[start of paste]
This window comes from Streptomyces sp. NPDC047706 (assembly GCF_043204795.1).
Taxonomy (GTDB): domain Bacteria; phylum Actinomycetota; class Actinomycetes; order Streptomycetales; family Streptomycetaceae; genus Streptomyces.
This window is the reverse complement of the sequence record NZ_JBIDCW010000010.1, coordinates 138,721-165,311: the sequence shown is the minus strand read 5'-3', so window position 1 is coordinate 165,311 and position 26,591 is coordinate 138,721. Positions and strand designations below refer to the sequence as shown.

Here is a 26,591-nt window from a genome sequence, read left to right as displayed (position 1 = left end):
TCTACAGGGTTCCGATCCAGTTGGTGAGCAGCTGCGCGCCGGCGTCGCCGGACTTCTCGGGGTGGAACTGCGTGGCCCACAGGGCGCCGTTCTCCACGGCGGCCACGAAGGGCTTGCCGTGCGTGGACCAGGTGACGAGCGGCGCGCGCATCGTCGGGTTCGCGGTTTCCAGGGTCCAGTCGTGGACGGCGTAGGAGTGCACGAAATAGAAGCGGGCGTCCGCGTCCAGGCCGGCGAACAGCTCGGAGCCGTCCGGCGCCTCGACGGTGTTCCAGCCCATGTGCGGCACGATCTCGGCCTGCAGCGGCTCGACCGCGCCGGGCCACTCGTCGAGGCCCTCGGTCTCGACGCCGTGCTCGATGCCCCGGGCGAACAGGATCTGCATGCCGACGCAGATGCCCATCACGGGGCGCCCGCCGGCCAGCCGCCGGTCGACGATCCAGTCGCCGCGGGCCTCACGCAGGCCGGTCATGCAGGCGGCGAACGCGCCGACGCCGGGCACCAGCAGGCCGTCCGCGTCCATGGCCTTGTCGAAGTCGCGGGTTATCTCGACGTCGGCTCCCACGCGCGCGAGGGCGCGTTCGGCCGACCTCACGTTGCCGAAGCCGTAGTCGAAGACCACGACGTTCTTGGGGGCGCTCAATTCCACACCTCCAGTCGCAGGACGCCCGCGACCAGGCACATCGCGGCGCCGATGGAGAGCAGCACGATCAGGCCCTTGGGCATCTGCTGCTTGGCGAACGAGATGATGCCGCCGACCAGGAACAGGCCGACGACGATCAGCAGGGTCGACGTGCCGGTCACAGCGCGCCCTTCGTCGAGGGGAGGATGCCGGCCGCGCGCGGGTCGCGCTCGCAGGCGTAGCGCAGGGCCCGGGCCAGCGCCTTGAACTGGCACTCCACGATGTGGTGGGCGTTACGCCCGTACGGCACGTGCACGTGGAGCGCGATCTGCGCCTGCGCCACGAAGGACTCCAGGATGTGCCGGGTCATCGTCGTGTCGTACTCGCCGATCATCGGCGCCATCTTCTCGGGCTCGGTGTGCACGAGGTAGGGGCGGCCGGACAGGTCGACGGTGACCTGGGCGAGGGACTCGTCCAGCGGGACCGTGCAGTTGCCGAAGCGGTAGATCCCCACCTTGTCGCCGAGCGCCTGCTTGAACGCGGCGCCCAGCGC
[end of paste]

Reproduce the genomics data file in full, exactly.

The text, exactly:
This window comes from Streptomyces sp. NPDC047706 (assembly GCF_043204795.1).
Taxonomy (GTDB): domain Bacteria; phylum Actinomycetota; class Actinomycetes; order Streptomycetales; family Streptomycetaceae; genus Streptomyces.
This window is the reverse complement of the sequence record NZ_JBIDCW010000010.1, coordinates 138,721-165,311: the sequence shown is the minus strand read 5'-3', so window position 1 is coordinate 165,311 and position 26,591 is coordinate 138,721. Positions and strand designations below refer to the sequence as shown.

Here is a 26,591-nt window from a genome sequence, read left to right as displayed (position 1 = left end):
TCTACAGGGTTCCGATCCAGTTGGTGAGCAGCTGCGCGCCGGCGTCGCCGGACTTCTCGGGGTGGAACTGCGTGGCCCACAGGGCGCCGTTCTCCACGGCGGCCACGAAGGGCTTGCCGTGCGTGGACCAGGTGACGAGCGGCGCGCGCATCGTCGGGTTCGCGGTTTCCAGGGTCCAGTCGTGGACGGCGTAGGAGTGCACGAAATAGAAGCGGGCGTCCGCGTCCAGGCCGGCGAACAGCTCGGAGCCGTCCGGCGCCTCGACGGTGTTCCAGCCCATGTGCGGCACGATCTCGGCCTGCAGCGGCTCGACCGCGCCGGGCCACTCGTCGAGGCCCTCGGTCTCGACGCCGTGCTCGATGCCCCGGGCGAACAGGATCTGCATGCCGACGCAGATGCCCATCACGGGGCGCCCGCCGGCCAGCCGCCGGTCGACGATCCAGTCGCCGCGGGCCTCACGCAGGCCGGTCATGCAGGCGGCGAACGCGCCGACGCCGGGCACCAGCAGGCCGTCCGCGTCCATGGCCTTGTCGAAGTCGCGGGTTATCTCGACGTCGGCTCCCACGCGCGCGAGGGCGCGTTCGGCCGACCTCACGTTGCCGAAGCCGTAGTCGAAGACCACGACGTTCTTGGGGGCGCTCAATTCCACACCTCCAGTCGCAGGACGCCCGCGACCAGGCACATCGCGGCGCCGATGGAGAGCAGCACGATCAGGCCCTTGGGCATCTGCTGCTTGGCGAACGAGATGATGCCGCCGACCAGGAACAGGCCGACGACGATCAGCAGGGTCGACGTGCCGGTCACAGCGCGCCCTTCGTCGAGGGGAGGATGCCGGCCGCGCGCGGGTCGCGCTCGCAGGCGTAGCGCAGGGCCCGGGCCAGCGCCTTGAACTGGCACTCCACGATGTGGTGGGCGTTACGCCCGTACGGCACGTGCACGTGGAGCGCGATCTGCGCCTGCGCCACGAAGGACTCCAGGATGTGCCGGGTCATCGTCGTGTCGTACTCGCCGATCATCGGCGCCATCTTCTCGGGCTCGGTGTGCACGAGGTAGGGGCGGCCGGACAGGTCGACGGTGACCTGGGCGAGGGACTCGTCCAGCGGGACCGTGCAGTTGCCGAAGCGGTAGATCCCCACCTTGTCGCCGAGCGCCTGCTTGAACGCGGCGCCCAGCGC